Asian American activism today is split between a radical left wing comprised of small groupings lacking a mass base, and staff-based non-profits that do have substantial bases but are unable to empower rank-and-file community leadership. In other words, there are few efforts to organize working Asian Americans to collectively make political demands and build power. This includes efforts like self-organizing to facilitate the discussion of Asian American concerns led by community members beyond professional activists like NGO staff or like-minded academics. While radical left organizations in the past have supported and built mass movements and strikes, these formations became fatally bureaucratized, and rank-and-file organizing was often subsumed under the dictates of party leadership. As many of these dissolved, the Asian American left became dominated by cultural activism, service provision, and non-profit-led organizing.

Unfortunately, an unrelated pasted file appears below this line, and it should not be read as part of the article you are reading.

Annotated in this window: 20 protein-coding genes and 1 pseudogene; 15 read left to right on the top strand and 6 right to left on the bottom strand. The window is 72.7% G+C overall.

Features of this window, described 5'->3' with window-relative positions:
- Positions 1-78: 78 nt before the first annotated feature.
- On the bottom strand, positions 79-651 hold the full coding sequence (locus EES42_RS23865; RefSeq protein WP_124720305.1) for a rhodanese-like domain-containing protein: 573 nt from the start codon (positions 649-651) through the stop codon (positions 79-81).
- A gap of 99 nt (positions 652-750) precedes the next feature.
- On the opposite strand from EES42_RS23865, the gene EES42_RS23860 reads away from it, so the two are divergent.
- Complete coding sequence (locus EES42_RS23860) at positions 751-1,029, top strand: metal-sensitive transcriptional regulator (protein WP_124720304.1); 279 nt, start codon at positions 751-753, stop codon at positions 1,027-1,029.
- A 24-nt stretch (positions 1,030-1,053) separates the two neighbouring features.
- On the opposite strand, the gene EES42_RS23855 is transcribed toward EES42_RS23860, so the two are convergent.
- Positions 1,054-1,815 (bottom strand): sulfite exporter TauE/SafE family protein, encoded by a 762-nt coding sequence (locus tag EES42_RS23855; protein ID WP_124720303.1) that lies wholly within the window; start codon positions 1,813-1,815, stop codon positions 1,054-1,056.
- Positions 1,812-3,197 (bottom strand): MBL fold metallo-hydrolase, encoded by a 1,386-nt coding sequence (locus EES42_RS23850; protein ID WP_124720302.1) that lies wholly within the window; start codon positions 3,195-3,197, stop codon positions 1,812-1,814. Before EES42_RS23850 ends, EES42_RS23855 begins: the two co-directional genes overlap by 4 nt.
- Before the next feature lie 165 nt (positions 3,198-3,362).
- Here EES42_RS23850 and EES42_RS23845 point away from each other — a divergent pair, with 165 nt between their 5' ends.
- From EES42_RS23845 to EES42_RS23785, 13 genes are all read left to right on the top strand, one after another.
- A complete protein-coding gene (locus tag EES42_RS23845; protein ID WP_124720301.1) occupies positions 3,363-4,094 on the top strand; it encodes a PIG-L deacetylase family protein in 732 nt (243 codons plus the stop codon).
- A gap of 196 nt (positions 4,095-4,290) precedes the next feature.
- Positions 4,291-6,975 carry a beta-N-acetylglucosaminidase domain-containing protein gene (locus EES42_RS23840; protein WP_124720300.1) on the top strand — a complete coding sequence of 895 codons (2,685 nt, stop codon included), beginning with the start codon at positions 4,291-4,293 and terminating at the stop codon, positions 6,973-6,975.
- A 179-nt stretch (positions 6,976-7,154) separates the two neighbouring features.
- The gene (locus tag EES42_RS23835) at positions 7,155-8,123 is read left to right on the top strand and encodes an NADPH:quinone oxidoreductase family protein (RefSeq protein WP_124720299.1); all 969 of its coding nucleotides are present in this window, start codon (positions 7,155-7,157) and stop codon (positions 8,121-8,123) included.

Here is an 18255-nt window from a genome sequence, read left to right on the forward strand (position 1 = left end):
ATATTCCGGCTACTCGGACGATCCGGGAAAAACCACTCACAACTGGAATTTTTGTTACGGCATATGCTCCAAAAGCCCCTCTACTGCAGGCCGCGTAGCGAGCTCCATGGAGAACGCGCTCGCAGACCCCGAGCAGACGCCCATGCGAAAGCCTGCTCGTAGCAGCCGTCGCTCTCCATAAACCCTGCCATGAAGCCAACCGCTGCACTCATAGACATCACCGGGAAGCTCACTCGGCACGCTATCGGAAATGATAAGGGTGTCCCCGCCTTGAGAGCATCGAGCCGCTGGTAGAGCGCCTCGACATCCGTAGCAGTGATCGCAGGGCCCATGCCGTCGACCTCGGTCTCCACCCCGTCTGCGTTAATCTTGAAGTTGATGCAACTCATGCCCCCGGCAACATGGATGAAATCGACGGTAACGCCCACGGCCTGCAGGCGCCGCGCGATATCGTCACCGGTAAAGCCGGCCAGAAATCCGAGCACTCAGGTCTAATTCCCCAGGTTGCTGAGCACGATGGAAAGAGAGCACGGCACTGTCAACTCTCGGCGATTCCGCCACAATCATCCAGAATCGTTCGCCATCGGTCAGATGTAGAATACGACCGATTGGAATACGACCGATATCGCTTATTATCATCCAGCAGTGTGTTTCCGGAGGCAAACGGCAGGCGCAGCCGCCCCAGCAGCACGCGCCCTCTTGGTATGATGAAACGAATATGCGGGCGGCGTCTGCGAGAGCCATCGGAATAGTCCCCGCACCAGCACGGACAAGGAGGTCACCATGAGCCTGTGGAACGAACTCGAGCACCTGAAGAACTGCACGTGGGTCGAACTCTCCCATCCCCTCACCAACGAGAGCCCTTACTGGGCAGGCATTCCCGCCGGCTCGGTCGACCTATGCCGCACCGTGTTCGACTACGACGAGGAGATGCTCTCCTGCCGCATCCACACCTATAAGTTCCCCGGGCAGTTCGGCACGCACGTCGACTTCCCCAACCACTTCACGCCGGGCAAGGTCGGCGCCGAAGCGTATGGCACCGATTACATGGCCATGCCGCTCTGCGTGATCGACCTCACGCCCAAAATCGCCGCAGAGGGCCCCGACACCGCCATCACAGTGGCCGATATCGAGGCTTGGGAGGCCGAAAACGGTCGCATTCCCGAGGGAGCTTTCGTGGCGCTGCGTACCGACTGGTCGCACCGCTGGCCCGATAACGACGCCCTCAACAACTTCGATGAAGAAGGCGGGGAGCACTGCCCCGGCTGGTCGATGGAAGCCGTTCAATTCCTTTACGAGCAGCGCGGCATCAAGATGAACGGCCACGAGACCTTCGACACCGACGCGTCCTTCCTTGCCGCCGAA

Of course, there was no lack of mass organizing based on the rank-and-file power of Asian American workers, from Chinese restaurant workers in San Francisco in 2004 to the South Asian-led New York Taxi Workers Alliance strike in 1998. But conspicuously absent by the turn of the century was the sustained tradition of rank-and-file workers that aimed to take collective political power on the basis of these struggles beyond the charismatic leadership of Asian American progressive heavyweights like Ai-jen Poo. This is not to say that such organizers have not worked to politicize the Asian American workers they organize; but most of these formations are structurally limited in their capacity as staff-driven non-profits, determined in the last instance by state and philanthropic funding and unable (or unwilling) to organize a mass movement that can challenge Democratic Party politics.